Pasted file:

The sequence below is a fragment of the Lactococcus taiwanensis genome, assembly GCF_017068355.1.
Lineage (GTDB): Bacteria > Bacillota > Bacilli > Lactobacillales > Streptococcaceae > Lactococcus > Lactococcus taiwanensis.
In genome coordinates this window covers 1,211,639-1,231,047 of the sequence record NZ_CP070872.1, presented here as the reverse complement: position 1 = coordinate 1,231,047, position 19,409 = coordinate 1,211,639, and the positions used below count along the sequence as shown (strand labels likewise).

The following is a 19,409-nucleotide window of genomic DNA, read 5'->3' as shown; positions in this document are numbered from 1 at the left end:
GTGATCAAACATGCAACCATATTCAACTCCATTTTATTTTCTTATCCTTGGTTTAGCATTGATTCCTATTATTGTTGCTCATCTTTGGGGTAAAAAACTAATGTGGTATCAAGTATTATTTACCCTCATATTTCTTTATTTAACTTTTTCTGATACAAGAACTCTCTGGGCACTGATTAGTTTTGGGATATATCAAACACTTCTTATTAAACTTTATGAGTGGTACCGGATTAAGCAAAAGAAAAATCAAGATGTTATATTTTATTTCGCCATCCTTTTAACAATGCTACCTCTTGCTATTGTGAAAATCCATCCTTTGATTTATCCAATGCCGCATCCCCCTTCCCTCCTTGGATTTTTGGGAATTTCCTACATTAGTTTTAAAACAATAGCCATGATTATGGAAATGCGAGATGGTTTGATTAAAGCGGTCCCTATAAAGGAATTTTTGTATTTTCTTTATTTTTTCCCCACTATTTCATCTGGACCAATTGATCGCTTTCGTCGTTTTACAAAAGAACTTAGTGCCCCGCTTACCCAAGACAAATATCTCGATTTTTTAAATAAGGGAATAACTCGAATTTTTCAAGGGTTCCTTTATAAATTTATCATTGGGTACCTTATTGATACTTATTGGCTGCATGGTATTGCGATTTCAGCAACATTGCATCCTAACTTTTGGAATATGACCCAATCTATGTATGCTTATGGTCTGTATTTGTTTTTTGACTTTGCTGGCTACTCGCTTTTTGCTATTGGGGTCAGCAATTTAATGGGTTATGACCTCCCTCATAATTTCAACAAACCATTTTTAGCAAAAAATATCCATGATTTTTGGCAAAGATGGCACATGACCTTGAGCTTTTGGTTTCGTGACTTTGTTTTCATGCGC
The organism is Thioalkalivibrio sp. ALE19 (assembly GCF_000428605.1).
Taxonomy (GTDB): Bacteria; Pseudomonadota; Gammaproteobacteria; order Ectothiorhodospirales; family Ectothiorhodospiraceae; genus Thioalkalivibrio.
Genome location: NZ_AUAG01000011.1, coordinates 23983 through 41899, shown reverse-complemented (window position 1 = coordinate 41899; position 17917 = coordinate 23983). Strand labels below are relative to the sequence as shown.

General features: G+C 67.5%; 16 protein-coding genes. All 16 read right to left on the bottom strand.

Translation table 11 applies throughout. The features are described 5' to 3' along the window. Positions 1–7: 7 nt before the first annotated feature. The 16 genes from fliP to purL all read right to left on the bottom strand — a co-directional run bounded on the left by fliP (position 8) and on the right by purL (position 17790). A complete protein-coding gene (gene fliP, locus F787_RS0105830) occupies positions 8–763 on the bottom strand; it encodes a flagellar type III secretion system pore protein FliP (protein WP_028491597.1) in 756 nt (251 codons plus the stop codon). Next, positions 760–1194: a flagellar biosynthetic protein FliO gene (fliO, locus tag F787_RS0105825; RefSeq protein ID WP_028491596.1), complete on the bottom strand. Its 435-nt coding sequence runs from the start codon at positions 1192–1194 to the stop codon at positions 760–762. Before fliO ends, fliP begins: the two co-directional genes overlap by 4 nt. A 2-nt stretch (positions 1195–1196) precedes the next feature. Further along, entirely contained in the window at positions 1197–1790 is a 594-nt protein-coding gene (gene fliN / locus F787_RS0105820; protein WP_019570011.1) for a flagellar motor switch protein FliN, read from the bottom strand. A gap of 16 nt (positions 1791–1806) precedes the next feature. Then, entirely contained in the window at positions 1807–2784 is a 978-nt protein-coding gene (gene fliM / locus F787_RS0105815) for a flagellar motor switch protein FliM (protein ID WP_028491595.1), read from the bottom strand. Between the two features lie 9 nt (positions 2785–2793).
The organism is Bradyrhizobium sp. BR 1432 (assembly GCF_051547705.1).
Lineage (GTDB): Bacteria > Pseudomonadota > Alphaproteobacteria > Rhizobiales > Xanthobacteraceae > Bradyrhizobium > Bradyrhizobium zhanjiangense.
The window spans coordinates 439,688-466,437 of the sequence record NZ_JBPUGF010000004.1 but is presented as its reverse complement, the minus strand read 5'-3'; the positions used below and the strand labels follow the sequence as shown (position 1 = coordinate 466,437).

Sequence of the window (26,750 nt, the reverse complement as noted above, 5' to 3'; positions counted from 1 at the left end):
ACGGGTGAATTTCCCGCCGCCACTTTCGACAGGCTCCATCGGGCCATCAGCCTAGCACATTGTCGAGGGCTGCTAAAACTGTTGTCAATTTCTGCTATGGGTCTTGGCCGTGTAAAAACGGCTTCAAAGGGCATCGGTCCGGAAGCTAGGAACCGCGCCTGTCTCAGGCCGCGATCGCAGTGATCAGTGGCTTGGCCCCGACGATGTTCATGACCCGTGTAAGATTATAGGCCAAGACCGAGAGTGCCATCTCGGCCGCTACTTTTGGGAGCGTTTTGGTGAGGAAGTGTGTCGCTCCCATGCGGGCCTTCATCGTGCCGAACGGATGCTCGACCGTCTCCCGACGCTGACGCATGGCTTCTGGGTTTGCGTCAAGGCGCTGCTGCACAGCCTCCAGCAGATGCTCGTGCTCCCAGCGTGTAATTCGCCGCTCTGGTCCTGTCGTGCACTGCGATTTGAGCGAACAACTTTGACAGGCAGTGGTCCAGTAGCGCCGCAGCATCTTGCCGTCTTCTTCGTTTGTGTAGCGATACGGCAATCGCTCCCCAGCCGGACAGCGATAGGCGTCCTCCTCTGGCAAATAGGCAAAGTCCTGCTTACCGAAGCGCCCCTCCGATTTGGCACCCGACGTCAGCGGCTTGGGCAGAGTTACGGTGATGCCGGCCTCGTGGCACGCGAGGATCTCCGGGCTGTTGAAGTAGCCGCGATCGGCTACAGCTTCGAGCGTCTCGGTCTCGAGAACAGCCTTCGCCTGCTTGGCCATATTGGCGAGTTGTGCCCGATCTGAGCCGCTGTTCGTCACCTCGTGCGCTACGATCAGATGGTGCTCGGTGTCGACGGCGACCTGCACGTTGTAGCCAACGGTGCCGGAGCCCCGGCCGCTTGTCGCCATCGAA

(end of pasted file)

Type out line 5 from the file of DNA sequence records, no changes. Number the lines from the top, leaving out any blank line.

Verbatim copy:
GTGATCAAACATGCAACCATATTCAACTCCATTTTATTTTCTTATCCTTGGTTTAGCATTGATTCCTATTATTGTTGCTCATCTTTGGGGTAAAAAACTAATGTGGTATCAAGTATTATTTACCCTCATATTTCTTTATTTAACTTTTTCTGATACAAGAACTCTCTGGGCACTGATTAGTTTTGGGATATATCAAACACTTCTTATTAAACTTTATGAGTGGTACCGGATTAAGCAAAAGAAAAATCAAGATGTTATATTTTATTTCGCCATCCTTTTAACAATGCTACCTCTTGCTATTGTGAAAATCCATCCTTTGATTTATCCAATGCCGCATCCCCCTTCCCTCCTTGGATTTTTGGGAATTTCCTACATTAGTTTTAAAACAATAGCCATGATTATGGAAATGCGAGATGGTTTGATTAAAGCGGTCCCTATAAAGGAATTTTTGTATTTTCTTTATTTTTTCCCCACTATTTCATCTGGACCAATTGATCGCTTTCGTCGTTTTACAAAAGAACTTAGTGCCCCGCTTACCCAAGACAAATATCTCGATTTTTTAAATAAGGGAATAACTCGAATTTTTCAAGGGTTCCTTTATAAATTTATCATTGGGTACCTTATTGATACTTATTGGCTGCATGGTATTGCGATTTCAGCAACATTGCATCCTAACTTTTGGAATATGACCCAATCTATGTATGCTTATGGTCTGTATTTGTTTTTTGACTTTGCTGGCTACTCGCTTTTTGCTATTGGGGTCAGCAATTTAATGGGTTATGACCTCCCTCATAATTTCAACAAACCATTTTTAGCAAAAAATATCCATGATTTTTGGCAAAGATGGCACATGACCTTGAGCTTTTGGTTTCGTGACTTTGTTTTCATGCGC